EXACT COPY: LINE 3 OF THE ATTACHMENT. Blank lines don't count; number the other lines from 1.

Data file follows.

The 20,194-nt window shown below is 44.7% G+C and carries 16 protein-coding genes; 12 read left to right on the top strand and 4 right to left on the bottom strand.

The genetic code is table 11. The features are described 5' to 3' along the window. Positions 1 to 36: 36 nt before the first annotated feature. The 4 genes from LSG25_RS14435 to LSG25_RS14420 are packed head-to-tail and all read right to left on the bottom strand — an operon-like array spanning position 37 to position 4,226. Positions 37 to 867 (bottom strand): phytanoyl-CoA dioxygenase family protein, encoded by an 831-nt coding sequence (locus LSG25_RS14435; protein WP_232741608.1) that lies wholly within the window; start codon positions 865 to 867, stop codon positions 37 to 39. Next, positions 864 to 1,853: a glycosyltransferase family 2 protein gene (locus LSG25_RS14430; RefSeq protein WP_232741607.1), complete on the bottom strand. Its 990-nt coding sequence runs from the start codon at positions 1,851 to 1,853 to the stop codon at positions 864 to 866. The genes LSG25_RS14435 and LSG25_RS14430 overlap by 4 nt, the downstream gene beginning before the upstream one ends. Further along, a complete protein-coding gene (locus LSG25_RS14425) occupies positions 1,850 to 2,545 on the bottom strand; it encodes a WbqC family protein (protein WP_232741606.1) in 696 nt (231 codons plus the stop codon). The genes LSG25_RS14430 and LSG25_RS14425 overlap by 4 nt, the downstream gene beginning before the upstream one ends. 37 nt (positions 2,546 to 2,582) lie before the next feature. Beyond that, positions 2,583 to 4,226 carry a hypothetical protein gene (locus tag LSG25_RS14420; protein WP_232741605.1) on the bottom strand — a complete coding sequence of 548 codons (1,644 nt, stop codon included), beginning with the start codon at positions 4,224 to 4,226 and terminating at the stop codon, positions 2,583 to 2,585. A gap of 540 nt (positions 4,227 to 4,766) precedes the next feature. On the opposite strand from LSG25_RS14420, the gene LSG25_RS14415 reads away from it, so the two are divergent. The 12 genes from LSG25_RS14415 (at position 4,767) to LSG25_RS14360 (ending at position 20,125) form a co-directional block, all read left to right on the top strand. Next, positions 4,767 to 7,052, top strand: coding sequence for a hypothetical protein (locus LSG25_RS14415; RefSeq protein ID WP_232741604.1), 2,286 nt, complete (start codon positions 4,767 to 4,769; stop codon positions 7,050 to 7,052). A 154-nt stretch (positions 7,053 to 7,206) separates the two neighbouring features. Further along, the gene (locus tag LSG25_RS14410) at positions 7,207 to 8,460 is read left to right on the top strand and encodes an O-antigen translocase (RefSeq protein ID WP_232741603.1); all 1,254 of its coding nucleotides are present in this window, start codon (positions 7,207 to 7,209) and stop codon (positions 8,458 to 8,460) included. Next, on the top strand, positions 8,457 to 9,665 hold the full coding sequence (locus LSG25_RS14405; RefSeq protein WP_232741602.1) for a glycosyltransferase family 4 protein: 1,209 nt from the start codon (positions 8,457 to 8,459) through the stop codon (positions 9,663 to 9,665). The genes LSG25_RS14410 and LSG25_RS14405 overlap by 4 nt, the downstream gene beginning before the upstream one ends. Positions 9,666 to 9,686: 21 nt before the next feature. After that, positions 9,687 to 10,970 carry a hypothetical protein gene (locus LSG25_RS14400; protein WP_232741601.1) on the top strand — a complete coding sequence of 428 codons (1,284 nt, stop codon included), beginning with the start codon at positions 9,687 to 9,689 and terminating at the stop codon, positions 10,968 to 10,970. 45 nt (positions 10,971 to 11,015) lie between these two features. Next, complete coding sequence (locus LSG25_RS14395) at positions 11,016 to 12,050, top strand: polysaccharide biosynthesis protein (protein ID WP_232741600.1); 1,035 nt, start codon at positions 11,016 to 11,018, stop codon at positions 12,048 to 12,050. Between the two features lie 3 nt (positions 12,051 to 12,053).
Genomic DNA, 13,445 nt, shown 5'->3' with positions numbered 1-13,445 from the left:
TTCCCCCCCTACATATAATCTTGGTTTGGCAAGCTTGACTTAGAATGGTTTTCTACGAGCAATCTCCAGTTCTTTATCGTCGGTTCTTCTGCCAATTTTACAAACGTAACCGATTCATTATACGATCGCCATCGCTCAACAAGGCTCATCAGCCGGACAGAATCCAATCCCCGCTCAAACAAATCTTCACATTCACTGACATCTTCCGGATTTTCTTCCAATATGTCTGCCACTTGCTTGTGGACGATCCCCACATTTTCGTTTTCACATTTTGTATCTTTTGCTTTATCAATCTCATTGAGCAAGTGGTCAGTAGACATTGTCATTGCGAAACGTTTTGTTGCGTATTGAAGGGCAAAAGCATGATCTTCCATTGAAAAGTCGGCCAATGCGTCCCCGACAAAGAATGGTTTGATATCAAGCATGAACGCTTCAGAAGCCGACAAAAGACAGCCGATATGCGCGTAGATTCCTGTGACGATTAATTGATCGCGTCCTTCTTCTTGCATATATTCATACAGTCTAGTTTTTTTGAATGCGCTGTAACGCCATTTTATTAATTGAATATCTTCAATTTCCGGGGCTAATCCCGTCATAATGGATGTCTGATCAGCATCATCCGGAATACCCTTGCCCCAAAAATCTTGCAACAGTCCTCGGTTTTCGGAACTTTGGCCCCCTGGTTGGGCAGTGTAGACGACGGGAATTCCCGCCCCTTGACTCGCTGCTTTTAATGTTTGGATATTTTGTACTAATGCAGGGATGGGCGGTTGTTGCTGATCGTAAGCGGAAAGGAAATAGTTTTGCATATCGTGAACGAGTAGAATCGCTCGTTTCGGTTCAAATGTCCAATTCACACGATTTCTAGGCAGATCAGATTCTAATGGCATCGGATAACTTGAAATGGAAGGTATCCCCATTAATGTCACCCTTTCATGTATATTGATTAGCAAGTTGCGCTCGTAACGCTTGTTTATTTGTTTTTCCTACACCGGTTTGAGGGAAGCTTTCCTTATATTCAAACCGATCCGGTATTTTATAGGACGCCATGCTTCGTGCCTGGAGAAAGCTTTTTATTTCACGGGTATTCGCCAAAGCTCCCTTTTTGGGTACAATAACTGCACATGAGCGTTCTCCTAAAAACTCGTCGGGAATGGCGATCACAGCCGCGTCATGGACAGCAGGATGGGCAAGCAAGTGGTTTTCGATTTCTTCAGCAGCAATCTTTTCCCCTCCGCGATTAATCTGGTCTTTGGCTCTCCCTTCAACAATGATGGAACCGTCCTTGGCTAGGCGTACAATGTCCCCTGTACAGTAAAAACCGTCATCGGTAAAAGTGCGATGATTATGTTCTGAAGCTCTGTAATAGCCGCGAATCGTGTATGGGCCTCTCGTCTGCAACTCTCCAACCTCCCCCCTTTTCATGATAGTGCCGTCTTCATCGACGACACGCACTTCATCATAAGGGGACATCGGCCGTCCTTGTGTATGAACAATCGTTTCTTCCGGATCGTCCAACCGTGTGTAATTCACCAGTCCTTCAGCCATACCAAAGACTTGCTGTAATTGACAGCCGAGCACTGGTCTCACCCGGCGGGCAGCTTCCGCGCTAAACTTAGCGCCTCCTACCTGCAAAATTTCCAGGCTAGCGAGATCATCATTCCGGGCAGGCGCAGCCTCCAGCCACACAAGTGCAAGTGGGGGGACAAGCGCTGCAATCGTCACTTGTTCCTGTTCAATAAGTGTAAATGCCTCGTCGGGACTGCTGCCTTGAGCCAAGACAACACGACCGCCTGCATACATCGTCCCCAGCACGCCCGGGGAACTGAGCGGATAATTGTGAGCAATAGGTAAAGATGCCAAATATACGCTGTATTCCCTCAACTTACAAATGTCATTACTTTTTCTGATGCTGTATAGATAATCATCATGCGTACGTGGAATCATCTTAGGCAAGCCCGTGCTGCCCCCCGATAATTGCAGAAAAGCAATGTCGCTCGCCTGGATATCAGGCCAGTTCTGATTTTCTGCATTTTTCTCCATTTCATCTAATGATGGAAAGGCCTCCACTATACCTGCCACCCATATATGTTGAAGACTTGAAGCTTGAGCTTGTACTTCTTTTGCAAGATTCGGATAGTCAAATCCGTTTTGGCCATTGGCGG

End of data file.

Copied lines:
Genomic DNA, 13,445 nt, shown 5'->3' with positions numbered 1-13,445 from the left: